On June 20th, I attended the day-long “Brain at War” conference in San Francisco presented by NCIRE – The Veterans Health Research Institute, in cooperation with the San Francisco VA Medical Center, UCSF, and the US Department of Defense.  Annually hosted by the stately Marine’s Memorial Club & Hotel, “Brain at War” reports on the “ongoing examination of the physical and neurological consequences of military combat duty”.  Experts in medicine and science present “the latest innovations and emerging technologies” in the understanding and treatment of PTSD, TBI, and other brain injuries associated with combat experiences.

Some of the presentations were of great value.  Caroline Tanner, MD, PhD, the Director of Clinical Research at the Parkinson’s Institute, gave a fascinating overview of Parkinson’s disease and its possible relation to brain injury and exposure to toxic chemicals.  My father died from complications of Parkinson’s, and while I was familiar with some of the information Dr. Tanner presented, some of her material was new to me.

Robert Obana, Executive Director of NCIRE, graciously included me at a lunch table where I was able to meet several presenters and other important conference attendees.  We had a lively discussion on many topics, one of which included the day’s most thought-provoking presentation.

The presentation came courtesy of Dr. Albert “Skip” Rizzo, the Associate Director for Medical Virtual Reality at the Institute for Creative Technologies, USC.  Skip, who obviously loves his job, gave a fascinating overview of his work developing virtual reality applications for military personnel training and treatment.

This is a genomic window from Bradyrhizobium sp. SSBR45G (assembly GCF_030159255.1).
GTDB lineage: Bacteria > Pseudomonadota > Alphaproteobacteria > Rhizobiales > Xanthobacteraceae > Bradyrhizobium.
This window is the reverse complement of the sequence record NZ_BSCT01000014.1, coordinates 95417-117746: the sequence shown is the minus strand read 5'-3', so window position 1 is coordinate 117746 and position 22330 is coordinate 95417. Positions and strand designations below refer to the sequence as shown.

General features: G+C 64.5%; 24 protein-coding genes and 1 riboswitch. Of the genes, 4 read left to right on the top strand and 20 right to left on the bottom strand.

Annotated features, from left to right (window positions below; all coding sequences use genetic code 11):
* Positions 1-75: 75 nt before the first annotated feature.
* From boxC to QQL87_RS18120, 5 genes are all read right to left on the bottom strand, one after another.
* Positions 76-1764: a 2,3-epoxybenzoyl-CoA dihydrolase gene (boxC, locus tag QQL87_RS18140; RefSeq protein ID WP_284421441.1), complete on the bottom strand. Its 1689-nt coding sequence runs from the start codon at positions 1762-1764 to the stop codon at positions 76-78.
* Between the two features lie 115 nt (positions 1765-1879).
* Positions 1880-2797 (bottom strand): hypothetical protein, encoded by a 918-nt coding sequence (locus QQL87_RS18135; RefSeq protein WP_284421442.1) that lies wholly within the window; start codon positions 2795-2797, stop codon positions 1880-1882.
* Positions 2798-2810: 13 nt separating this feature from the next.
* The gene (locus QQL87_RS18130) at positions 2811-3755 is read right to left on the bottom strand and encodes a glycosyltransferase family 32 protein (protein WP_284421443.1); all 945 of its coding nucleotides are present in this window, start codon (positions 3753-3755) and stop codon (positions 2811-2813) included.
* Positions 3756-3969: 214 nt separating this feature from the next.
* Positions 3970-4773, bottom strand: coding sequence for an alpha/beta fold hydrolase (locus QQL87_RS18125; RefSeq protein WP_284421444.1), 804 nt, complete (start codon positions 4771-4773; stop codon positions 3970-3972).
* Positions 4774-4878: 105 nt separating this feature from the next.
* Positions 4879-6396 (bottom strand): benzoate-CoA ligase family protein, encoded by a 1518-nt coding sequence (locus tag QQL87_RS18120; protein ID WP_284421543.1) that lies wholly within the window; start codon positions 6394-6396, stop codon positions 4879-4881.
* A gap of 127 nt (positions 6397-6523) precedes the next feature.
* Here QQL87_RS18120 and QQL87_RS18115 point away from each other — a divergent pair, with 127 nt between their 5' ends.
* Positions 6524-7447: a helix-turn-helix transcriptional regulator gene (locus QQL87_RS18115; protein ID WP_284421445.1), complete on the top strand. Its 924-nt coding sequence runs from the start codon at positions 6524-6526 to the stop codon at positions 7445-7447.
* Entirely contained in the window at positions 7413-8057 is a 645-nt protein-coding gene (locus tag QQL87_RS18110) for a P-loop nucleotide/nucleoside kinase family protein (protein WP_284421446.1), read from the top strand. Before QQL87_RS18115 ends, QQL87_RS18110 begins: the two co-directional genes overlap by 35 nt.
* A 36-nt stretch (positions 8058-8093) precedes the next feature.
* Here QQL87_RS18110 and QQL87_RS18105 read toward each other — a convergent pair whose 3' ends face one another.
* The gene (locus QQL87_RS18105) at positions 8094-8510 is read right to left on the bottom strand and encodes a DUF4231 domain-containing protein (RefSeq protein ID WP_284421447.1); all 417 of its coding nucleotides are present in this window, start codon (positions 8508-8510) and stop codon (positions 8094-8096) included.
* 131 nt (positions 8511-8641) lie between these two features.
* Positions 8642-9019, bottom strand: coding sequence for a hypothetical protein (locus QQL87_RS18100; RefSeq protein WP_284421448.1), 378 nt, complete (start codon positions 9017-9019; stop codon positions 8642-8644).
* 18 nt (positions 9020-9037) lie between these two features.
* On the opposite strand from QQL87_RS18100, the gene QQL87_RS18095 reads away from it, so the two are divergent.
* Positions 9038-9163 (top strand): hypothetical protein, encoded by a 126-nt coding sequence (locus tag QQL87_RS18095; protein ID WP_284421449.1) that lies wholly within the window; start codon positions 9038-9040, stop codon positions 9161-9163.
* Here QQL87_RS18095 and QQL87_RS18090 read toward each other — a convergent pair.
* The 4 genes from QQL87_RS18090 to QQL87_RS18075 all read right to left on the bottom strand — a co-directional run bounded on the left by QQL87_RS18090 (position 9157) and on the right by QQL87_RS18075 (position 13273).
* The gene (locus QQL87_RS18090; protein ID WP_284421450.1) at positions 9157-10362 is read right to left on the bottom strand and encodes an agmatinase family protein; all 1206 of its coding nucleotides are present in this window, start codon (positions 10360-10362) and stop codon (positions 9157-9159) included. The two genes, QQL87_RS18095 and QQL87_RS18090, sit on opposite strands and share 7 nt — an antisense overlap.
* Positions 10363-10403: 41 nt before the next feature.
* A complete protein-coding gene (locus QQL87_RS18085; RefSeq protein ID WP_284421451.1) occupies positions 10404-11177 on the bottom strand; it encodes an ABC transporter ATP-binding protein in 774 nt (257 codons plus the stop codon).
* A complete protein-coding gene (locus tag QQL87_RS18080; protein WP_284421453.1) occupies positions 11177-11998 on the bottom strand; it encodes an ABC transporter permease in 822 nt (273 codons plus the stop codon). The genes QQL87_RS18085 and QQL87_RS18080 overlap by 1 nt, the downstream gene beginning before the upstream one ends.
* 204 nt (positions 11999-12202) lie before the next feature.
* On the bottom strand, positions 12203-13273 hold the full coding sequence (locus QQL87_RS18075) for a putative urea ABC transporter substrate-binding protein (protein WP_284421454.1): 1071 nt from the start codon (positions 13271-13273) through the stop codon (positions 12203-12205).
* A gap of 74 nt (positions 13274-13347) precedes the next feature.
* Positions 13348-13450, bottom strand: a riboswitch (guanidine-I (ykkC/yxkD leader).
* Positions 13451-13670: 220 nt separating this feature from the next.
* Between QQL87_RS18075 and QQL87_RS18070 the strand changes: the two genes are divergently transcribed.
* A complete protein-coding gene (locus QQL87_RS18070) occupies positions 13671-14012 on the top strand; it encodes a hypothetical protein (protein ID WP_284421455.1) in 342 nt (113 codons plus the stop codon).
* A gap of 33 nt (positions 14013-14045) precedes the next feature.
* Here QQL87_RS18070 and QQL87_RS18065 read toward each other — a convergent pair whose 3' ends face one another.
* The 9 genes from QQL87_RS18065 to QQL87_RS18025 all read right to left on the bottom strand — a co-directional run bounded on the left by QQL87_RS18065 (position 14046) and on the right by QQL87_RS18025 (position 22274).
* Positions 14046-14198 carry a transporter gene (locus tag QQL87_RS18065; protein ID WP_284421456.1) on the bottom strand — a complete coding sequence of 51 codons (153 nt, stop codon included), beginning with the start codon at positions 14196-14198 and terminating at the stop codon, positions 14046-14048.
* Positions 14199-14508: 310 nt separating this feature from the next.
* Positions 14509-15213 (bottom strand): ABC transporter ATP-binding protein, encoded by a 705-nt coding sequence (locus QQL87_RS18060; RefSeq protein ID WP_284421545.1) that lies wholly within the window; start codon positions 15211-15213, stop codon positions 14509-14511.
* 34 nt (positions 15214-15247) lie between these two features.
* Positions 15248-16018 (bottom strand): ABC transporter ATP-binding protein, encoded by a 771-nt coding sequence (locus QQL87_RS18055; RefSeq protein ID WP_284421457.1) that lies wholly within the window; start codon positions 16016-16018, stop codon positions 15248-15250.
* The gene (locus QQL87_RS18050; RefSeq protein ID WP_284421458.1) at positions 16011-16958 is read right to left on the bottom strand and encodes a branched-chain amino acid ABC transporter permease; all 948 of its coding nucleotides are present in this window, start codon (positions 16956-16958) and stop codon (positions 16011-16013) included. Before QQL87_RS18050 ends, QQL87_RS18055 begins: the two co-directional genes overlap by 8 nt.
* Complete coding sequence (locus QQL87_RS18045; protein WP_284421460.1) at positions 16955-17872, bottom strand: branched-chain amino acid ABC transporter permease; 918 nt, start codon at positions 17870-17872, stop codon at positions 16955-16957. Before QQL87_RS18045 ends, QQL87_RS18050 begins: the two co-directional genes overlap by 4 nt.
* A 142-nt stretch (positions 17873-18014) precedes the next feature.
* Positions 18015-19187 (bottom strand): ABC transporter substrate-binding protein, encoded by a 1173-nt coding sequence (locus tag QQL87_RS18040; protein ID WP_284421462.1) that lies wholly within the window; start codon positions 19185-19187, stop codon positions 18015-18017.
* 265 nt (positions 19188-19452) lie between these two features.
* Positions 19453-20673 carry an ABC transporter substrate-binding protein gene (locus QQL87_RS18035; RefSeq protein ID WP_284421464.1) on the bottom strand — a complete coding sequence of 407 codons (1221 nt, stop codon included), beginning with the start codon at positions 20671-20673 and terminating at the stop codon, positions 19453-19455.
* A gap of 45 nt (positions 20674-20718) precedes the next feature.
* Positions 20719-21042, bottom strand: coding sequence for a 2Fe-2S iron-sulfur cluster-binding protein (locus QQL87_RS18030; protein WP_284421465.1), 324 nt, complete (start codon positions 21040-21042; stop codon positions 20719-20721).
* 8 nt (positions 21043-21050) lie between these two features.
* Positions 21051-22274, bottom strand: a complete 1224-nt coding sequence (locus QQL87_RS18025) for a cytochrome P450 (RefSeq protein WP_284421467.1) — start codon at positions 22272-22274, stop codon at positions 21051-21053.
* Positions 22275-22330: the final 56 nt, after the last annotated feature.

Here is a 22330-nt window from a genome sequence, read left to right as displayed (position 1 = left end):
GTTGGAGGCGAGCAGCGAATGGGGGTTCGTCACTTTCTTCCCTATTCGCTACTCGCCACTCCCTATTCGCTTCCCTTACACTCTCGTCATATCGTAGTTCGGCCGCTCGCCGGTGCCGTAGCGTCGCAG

Briefly, Skip’s work involves four areas: first, an intense, customized version of the Xbox game “Full Spectrum Warrior” for PTSD exposure therapy; second, a video resilience training program modeled on a “Band of Brothers” format; and third, a somewhat folksy, virtual-online PTSD mentor-coach, dispensing information and coping skills from across the table on a porch.

The fourth application involved the creation of a virtual therapist who conducts a Skype-style counseling session from a comfortable chair.  The program uses a fairly young, female image to probe for emotional dysfunction in her real patient by instantaneously tracking patient verbal responses while reading both vocal patterns of distress (by microphone) and visual body language (by web-cam).  The virtual therapist is programmed to then respond verbally and physically in real-time to the issues shared by the military patient.  “That sounds difficult”, she acknowledges when a veteran reveals a painful memory, and leans forward when her real-life patient leans back.

The therapists, social workers, and counselors in the room reacted strongly to this simulation.  I felt a visceral dislike for what struck me as a removed and cold treatment approach to the complicated issues and deep wounds of many of our traumatized combat veterans.  A “sensitive” machine is still a machine.  Won’t troubled service members feel belittled and dismissed if they assume they don’t rate face-time with the empathetic, skilled professional help of a real, live therapist?

This chilling prospect was remedied, somewhat, by Lieutenant Colonel Steve Countouriotis, US Army (Ret.), NCIRE Board of Directors, and fellow resident of Petaluma, in his closing remarks.  He brought humanity back into the day and touched me deeply.

So, on to the question of this blog post title: Would you talk to a virtual therapist?  There’s a possibility, I admit, that feelings of intense embarrassment or shame could make confiding in a virtual, not-real therapist seem safer or easier.  I would appreciate it if you’d weigh in on this one.  Could you see yourself participating in virtual therapy?  Or, do you see it more as I do, as an approach which could oversimplify and disrespect the complex nature of trauma and being human?